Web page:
Thanks to the great Roman naturalist and writer Pliny the Elder (A.D. 23-79), we know that parsnips were brought to Rome each year from imperial provinces across the Rhine, and that they were destined for the Emperor’s table.

The scientific name for the parsnip is Pastinaca sativa, which incorporates the Latin pastinare, which means “to dig up.” Nip, or neep, are old English words for “roots,” and parsnips are extraordinarily commonplace in Britain.

However, as far as I can gather, this native of northern Asia and Europe is unknown to the Japanese, which seems so strange considering that pretty well all the other vegetables I knew as a child in Wales are common here. Most of my Japanese friends can’t even say the word at first, and only a few can remember it.

The parsnip’s root is shaped rather like a carrot, but the flesh is white, while the plant’s leaves are similar to those of turnips. Parsnip leaves make excellent cattle fodder, and the roots make a powerful wine. As a vegetable they are rich in vitamins A, B and C, as well as various minerals. They take about 14 weeks to grow, and have deep tap roots.

When eaten, parsnips taste very sweet, especially if they have seen a little frost. Actually, gardeners in Britain often leave parsnips in the ground over winter, pulling them when they need them. Up here where I live in the Nagano hills, however, the snow gets far too deep for us to do that, and besides, we found that the little red mice that lace the ground with burrows just under the snow really love parsnips and devour whole ones over winter.

Most people cut parsnips lengthways, like chips, and roast them with their beef, turkey or whatever. They are also mashed, or put into stews. The taste is a bit like sweet potato, burdock, carrot and ginseng mixed. Some hate it. Others, like me, love it.

Various seeds

The problem is that as far as I know, you can’t get parsnip seeds here in Japan. So, on a trip to Britain, I acquired various vegetable seeds, including parsnips, that were absolutely free from any disease or fungus.

The first batch, grown in 2005, was a great success, although Mr. Matsuki — our woodland trust forester, and a dear friend — started pulling them up in summer, when they were only pencil thick. Then, waving a bunch of them around, he’d loudly declaim to all and sundry their uselessness. But having persuaded him to leave them in the ground until December, he was later to be astonished at their size and the weight they put on. Now, he even likes to eat them, although nearly all the locals around here in Kurohime will not try something new.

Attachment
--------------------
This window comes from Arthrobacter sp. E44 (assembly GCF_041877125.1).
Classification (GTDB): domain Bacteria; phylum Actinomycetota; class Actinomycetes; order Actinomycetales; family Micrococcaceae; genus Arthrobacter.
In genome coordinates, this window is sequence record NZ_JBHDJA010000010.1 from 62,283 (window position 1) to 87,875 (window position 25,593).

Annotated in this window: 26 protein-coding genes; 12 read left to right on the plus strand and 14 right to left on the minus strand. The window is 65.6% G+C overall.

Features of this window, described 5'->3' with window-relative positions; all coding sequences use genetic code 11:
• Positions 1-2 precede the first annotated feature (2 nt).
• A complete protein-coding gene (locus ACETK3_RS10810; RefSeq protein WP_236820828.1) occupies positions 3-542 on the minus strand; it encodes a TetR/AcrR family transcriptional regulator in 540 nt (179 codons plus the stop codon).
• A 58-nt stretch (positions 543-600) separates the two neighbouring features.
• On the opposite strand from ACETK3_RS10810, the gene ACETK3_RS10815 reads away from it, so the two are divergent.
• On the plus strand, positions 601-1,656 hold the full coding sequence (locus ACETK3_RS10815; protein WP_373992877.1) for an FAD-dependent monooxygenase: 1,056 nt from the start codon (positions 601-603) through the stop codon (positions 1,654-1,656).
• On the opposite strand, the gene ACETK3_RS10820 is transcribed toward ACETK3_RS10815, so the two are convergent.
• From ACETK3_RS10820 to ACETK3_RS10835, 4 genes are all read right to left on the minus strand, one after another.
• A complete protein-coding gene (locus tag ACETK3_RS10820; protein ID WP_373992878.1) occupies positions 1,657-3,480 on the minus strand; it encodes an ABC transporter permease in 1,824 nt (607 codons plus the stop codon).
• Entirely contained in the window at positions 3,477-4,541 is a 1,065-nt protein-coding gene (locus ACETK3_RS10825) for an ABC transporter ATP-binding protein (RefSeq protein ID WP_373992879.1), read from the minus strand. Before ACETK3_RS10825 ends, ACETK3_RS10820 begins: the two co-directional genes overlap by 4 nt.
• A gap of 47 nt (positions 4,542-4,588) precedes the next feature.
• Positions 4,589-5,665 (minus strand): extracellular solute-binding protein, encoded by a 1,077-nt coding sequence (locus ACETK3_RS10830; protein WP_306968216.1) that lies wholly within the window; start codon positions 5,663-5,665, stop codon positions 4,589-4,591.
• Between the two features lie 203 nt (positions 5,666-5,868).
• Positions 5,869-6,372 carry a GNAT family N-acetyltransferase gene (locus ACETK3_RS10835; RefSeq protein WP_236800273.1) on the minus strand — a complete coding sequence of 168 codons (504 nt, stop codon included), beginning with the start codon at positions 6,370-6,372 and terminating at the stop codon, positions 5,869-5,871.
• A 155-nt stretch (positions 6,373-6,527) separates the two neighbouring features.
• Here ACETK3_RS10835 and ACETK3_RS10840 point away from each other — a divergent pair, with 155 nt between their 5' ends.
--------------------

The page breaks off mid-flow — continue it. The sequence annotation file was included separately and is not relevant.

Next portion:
Not to be put off, though, I brought in a whole lot of different parsnip strains to try growing this year. We had a huge crop!

Many people in this area tend to be a bit like the bears, strangely set in their ways. For example, the bears will walk through a blueberry field, the bushes heavy with sweet berries, and not even taste a single one. Then they’ll go into a field of sweet corn and gorge themselves. That’s despite the fact that sweet corn (or maize) is an import, originally from Central America, along with potatoes and tomatoes. Canadian and Alaskan bears gorge on blueberries — for them the berries are a staple.

I got the notion that because folk like sweet corn, they might like parsnips, which are almost as sweet as sweet potatoes. I fancied myself as the parsnip pioneer of northern Nagano, envisaging a great bronze statue of Old Nic holding up a parsnip and gesturing benevolently to an audience of adoring parsnip-lovers.

I once saw some diminutive parsnips on sale in a supermarket in Tokyo — for the princely sum of 400 yen each! They must have flown in First Class!

Shocked by this, and delighted with our bumper crop, I thought I would test the parsnip popularity among expatriates in Tokyo, so I sent a few to the British Ambassador. When he graciously answered with a letter and a Christmas card, I sent a whole box of them ready for Christmas dinner, hoping there might be some parsnip-lovers among the staff, too. An Honorary MBE has certain obligations, after all, and honestly, I’m not after a knighthood to go with the gong — just trying to be friendly.

My old granny used to make some powerful wine from parsnips; quite tasty, but lethal. I have the recipe, but apparently that would be unlawful here in Japan. Maybe I can persuade a shochu distiller to try parsnips instead of sweet potatoes?

Sadly, though, despite our success with parsnips, the Brussels sprouts were a failure. They ended up looking like stalks of kale with a few feathery leaves down the stems. Heartbroken I was. No luck with turnips either, they just sprouted huge green leaves with nary a nip to show. Got to have turnips to go with my haggis! Without the neeps I might as well just drink the whisky, enjoy the poetry and sing along with the bagpipes.

But what we did get was some lovely purple carrots. No fibbing: purple carrots. We’ll try for a larger batch next year. Livens up a salad no end!

Of course we grow other vegetables: potatoes, yams, egg plants, cucumbers, cabbage, leeks, beets, onions, bitter Okinawan goya, pumpkins, spinach and so on — but I always like to try something different.

Metaphysical poet

Different indeed was one of our humble parsnips, which reminded me of the poem “Song” by the English metaphysical poet John Donne (1573-1631), the first verse of which is:

Go and catch a falling star, Get with child a mandrake root, Tell me where all past years are, Or who cleft the devil’s foot, Teach me to hear mermaids singing, Or to keep off envy’s stinging, And find What wind Serves to advance an honest mind.

On seeing this strange thing (pictured above), I wondered for a moment if I could get it to cross with a mandrake root — but then no, I thought, because my Korean friends would be horrified. The ruder bits get cut off and it goes into a stew tonight. Amen.


Coronavirus banner